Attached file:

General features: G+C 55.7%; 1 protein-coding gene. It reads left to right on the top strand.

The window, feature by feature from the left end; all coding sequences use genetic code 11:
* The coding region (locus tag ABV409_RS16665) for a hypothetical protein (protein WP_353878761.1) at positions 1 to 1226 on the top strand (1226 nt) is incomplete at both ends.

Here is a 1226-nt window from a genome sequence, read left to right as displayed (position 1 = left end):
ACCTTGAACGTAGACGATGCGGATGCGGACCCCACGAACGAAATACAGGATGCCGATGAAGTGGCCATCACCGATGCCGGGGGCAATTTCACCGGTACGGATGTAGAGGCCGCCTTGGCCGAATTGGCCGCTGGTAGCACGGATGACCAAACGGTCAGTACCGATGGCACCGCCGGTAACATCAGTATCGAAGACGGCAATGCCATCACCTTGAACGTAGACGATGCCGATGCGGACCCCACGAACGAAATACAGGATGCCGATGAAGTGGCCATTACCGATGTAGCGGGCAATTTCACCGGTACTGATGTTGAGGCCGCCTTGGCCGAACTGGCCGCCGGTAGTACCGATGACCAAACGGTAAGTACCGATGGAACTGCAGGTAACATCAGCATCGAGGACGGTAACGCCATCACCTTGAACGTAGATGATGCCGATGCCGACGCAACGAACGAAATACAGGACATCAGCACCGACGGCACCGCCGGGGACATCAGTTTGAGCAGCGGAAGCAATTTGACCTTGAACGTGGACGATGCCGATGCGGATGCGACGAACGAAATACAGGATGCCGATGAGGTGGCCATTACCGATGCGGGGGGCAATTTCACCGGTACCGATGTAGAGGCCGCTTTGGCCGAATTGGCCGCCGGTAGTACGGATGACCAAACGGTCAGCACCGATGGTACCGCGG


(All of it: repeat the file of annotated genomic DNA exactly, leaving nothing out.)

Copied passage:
General features: G+C 55.7%; 1 protein-coding gene. It reads left to right on the top strand.

The window, feature by feature from the left end; all coding sequences use genetic code 11:
* The coding region (locus tag ABV409_RS16665) for a hypothetical protein (protein WP_353878761.1) at positions 1 to 1226 on the top strand (1226 nt) is incomplete at both ends.

Here is a 1226-nt window from a genome sequence, read left to right as displayed (position 1 = left end):
ACCTTGAACGTAGACGATGCGGATGCGGACCCCACGAACGAAATACAGGATGCCGATGAAGTGGCCATCACCGATGCCGGGGGCAATTTCACCGGTACGGATGTAGAGGCCGCCTTGGCCGAATTGGCCGCTGGTAGCACGGATGACCAAACGGTCAGTACCGATGGCACCGCCGGTAACATCAGTATCGAAGACGGCAATGCCATCACCTTGAACGTAGACGATGCCGATGCGGACCCCACGAACGAAATACAGGATGCCGATGAAGTGGCCATTACCGATGTAGCGGGCAATTTCACCGGTACTGATGTTGAGGCCGCCTTGGCCGAACTGGCCGCCGGTAGTACCGATGACCAAACGGTAAGTACCGATGGAACTGCAGGTAACATCAGCATCGAGGACGGTAACGCCATCACCTTGAACGTAGATGATGCCGATGCCGACGCAACGAACGAAATACAGGACATCAGCACCGACGGCACCGCCGGGGACATCAGTTTGAGCAGCGGAAGCAATTTGACCTTGAACGTGGACGATGCCGATGCGGATGCGACGAACGAAATACAGGATGCCGATGAGGTGGCCATTACCGATGCGGGGGGCAATTTCACCGGTACCGATGTAGAGGCCGCTTTGGCCGAATTGGCCGCCGGTAGTACGGATGACCAAACGGTCAGCACCGATGGTACCGCGG